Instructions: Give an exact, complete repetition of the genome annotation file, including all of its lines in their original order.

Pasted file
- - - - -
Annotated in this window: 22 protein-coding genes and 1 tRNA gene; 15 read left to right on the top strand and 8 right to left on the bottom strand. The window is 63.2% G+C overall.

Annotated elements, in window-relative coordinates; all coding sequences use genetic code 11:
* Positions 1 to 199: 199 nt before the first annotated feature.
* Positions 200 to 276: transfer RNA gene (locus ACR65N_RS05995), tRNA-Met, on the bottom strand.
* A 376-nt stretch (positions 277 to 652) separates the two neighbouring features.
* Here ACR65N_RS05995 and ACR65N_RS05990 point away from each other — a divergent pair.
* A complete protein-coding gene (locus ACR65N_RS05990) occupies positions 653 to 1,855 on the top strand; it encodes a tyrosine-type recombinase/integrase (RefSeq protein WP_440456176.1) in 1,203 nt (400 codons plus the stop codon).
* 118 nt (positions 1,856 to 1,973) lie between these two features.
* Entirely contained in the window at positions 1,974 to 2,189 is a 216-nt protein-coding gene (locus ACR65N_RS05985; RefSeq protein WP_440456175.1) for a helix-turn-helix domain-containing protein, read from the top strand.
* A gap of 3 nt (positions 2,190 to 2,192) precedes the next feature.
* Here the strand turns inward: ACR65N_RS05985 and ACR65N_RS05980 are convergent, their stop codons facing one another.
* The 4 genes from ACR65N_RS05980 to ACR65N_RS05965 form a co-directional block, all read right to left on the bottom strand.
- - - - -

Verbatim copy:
Annotated in this window: 22 protein-coding genes and 1 tRNA gene; 15 read left to right on the top strand and 8 right to left on the bottom strand. The window is 63.2% G+C overall.

Annotated elements, in window-relative coordinates; all coding sequences use genetic code 11:
* Positions 1 to 199: 199 nt before the first annotated feature.
* Positions 200 to 276: transfer RNA gene (locus ACR65N_RS05995), tRNA-Met, on the bottom strand.
* A 376-nt stretch (positions 277 to 652) separates the two neighbouring features.
* Here ACR65N_RS05995 and ACR65N_RS05990 point away from each other — a divergent pair.
* A complete protein-coding gene (locus ACR65N_RS05990) occupies positions 653 to 1,855 on the top strand; it encodes a tyrosine-type recombinase/integrase (RefSeq protein WP_440456176.1) in 1,203 nt (400 codons plus the stop codon).
* 118 nt (positions 1,856 to 1,973) lie between these two features.
* Entirely contained in the window at positions 1,974 to 2,189 is a 216-nt protein-coding gene (locus ACR65N_RS05985; RefSeq protein WP_440456175.1) for a helix-turn-helix domain-containing protein, read from the top strand.
* A gap of 3 nt (positions 2,190 to 2,192) precedes the next feature.
* Here the strand turns inward: ACR65N_RS05985 and ACR65N_RS05980 are convergent, their stop codons facing one another.
* The 4 genes from ACR65N_RS05980 to ACR65N_RS05965 form a co-directional block, all read right to left on the bottom strand.